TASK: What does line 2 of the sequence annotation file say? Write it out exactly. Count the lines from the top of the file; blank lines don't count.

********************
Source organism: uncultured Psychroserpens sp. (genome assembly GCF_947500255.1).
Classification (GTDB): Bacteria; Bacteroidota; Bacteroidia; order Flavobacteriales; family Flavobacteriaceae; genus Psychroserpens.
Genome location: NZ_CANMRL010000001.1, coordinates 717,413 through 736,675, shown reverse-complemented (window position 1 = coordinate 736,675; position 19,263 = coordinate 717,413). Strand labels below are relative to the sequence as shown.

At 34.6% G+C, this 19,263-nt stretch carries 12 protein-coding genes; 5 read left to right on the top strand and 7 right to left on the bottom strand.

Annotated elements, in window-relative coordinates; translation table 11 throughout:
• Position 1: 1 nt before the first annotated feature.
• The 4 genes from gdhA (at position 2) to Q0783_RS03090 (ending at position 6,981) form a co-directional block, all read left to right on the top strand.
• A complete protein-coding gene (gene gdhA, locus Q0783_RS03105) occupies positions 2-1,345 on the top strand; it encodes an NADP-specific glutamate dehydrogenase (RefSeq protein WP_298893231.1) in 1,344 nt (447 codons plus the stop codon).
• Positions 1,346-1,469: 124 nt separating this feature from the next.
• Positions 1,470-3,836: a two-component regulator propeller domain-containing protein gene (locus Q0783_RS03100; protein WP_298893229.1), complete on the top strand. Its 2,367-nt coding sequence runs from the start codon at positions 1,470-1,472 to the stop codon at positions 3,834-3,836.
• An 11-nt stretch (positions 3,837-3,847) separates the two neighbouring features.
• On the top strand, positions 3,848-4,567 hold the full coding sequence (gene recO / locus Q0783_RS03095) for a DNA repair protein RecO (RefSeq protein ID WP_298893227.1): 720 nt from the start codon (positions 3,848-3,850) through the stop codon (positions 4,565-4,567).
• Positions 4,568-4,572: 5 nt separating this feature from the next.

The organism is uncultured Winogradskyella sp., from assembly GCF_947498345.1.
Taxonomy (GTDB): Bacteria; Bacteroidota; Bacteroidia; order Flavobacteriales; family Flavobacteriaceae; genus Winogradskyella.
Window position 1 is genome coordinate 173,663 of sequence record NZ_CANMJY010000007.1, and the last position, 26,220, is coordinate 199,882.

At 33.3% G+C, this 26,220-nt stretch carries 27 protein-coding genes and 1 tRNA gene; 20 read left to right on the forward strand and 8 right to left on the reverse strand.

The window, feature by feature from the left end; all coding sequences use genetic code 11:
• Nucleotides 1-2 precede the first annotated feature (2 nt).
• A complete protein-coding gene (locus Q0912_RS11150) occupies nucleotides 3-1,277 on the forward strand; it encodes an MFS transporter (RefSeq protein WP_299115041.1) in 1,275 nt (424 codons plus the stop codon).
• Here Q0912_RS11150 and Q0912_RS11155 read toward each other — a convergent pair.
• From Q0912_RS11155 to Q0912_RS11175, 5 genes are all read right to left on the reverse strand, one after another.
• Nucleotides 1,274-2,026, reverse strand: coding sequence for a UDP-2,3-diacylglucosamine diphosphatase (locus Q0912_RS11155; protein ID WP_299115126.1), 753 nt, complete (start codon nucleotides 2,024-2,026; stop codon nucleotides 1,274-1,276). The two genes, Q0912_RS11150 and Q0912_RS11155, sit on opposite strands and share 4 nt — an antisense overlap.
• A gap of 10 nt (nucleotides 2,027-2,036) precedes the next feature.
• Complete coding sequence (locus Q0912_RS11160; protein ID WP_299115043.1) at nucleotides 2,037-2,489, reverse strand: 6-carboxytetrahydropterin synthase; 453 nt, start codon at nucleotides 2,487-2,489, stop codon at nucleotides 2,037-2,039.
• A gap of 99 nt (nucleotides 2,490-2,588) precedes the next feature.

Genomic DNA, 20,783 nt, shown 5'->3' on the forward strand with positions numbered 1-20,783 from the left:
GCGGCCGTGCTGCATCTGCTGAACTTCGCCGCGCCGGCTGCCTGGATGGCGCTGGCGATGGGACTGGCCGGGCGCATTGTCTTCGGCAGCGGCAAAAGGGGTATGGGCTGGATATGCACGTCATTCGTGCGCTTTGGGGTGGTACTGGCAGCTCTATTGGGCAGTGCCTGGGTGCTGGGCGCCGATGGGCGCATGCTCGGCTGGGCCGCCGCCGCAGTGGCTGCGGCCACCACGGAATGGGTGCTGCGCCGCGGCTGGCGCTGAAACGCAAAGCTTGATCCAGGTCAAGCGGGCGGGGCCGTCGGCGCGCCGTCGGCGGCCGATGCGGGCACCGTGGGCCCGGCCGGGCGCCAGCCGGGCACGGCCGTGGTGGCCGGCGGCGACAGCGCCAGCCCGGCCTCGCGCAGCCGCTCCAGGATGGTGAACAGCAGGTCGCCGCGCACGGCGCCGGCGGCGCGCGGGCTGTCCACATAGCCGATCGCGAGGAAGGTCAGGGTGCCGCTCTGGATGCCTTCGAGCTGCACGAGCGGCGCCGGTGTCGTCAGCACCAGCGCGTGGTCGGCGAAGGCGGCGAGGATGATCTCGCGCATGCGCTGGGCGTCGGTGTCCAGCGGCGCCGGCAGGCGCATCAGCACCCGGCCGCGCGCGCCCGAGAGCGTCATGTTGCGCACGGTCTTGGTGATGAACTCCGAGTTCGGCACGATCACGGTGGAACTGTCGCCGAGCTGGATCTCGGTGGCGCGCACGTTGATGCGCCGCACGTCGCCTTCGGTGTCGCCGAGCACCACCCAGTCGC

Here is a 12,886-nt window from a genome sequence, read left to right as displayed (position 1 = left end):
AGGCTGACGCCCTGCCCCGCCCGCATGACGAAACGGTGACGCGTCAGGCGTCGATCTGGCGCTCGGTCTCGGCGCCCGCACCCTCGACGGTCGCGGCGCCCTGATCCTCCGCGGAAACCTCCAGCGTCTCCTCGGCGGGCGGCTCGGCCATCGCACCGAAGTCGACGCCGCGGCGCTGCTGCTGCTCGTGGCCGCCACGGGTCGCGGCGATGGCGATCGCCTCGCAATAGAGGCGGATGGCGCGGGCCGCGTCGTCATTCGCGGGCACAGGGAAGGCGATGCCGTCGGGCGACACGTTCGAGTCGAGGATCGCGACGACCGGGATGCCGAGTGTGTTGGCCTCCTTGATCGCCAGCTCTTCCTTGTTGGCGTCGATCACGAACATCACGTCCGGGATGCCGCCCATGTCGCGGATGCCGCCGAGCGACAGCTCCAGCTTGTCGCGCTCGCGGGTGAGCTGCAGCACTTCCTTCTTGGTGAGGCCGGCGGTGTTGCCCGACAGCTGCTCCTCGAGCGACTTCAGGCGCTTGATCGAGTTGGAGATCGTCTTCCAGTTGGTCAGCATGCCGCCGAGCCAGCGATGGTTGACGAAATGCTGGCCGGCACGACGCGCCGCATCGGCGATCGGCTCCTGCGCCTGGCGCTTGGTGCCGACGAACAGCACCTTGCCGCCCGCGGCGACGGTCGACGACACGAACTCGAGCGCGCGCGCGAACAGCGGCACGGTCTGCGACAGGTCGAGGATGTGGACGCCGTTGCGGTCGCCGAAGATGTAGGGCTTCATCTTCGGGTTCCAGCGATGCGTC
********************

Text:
Classification (GTDB): Bacteria; Bacteroidota; Bacteroidia; order Flavobacteriales; family Flavobacteriaceae; genus Psychroserpens.